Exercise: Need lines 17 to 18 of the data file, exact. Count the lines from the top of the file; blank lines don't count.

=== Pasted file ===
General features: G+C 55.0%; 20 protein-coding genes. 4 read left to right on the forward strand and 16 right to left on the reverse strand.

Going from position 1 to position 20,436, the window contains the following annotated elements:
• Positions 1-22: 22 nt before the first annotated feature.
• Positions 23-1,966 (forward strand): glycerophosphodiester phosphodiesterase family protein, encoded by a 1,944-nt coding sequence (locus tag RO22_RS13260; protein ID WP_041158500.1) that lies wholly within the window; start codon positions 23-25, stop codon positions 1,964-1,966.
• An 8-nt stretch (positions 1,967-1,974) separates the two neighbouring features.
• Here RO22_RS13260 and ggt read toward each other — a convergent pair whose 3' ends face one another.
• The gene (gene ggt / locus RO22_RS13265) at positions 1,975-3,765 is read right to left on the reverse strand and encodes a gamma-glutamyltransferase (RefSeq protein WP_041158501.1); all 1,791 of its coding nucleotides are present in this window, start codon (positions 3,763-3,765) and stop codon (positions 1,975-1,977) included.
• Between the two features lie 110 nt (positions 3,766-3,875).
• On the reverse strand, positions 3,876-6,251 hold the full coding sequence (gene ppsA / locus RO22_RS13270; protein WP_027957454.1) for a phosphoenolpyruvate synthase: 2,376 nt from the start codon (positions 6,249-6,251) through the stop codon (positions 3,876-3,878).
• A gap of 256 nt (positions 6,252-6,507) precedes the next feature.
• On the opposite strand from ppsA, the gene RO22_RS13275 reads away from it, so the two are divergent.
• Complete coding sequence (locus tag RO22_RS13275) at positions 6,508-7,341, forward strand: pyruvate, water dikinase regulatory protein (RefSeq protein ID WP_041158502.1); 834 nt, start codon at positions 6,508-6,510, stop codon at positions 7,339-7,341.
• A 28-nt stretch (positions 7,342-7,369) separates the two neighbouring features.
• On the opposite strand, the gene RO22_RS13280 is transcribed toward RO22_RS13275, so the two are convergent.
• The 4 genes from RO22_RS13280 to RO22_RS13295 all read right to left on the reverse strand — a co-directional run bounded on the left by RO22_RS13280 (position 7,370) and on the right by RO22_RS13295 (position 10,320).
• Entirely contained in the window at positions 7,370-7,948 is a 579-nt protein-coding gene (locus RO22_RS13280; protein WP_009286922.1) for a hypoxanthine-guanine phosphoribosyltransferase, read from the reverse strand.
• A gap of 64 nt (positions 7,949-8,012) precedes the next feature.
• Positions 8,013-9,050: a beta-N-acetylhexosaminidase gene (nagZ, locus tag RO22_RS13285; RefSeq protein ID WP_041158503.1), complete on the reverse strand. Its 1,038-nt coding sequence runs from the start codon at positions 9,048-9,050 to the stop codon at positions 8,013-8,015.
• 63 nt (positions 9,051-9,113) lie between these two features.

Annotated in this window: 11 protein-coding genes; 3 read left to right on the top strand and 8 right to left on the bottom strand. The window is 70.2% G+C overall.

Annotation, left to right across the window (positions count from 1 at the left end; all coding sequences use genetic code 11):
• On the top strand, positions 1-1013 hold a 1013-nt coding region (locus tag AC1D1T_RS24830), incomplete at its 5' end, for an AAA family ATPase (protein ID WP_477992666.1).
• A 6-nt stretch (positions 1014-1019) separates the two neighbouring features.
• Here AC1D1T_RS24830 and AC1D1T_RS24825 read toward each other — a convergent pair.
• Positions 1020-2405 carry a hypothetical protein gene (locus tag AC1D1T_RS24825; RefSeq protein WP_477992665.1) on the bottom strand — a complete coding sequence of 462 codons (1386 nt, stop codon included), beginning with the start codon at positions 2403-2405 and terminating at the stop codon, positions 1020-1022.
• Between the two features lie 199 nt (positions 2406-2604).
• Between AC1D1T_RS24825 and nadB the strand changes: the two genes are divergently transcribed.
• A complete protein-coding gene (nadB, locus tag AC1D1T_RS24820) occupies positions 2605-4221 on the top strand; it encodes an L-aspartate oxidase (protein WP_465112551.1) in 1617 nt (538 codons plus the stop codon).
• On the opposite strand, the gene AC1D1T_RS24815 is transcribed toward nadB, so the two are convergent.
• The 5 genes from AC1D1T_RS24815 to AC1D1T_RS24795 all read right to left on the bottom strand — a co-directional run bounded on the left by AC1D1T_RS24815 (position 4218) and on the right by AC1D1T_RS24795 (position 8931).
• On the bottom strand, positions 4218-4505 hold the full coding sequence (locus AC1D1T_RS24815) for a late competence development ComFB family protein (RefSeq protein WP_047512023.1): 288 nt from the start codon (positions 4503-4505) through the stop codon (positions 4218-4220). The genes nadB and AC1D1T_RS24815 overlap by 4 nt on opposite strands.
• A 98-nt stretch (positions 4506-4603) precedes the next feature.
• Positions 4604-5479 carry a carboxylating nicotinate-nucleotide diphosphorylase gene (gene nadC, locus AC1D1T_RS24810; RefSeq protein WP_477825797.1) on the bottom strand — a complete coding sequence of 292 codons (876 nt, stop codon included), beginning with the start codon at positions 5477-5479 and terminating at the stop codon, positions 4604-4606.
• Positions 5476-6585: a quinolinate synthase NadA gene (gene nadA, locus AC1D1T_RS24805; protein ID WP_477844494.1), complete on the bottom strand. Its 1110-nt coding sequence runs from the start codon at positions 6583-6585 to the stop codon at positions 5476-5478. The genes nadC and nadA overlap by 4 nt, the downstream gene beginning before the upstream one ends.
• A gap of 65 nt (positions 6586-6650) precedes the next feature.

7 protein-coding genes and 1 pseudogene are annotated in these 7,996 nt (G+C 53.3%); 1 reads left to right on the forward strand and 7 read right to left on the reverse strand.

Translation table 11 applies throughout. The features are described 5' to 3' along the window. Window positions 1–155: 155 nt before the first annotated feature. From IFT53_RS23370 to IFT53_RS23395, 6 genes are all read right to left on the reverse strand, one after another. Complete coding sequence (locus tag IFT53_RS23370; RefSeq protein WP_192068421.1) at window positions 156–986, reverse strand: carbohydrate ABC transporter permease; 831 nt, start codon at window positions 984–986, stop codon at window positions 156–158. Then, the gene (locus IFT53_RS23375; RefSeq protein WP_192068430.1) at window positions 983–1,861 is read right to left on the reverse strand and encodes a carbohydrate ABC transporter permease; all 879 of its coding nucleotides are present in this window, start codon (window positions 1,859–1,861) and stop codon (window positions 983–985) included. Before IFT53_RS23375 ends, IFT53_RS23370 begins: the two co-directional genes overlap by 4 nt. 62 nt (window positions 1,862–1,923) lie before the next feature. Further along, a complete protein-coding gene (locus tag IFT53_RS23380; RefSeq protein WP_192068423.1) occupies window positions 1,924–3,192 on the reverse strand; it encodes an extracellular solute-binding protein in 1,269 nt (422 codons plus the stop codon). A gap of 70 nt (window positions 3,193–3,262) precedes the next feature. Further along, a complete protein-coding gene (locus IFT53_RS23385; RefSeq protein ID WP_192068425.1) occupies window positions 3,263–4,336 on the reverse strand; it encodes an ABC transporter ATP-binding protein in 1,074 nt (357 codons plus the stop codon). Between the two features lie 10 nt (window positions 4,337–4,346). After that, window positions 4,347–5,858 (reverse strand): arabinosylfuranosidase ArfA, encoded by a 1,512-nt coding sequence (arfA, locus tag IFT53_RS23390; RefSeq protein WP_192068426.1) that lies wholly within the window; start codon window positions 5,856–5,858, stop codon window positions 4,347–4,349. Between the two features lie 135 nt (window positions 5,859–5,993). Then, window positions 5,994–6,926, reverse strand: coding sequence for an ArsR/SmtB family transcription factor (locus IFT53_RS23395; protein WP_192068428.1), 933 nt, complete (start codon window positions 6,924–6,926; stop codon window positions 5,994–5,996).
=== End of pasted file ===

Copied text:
• A gap of 64 nt (positions 7,949-8,012) precedes the next feature.
• Positions 8,013-9,050: a beta-N-acetylhexosaminidase gene (nagZ, locus tag RO22_RS13285; RefSeq protein ID WP_041158503.1), complete on the reverse strand. Its 1,038-nt coding sequence runs from the start codon at positions 9,048-9,050 to the stop codon at positions 8,013-8,015.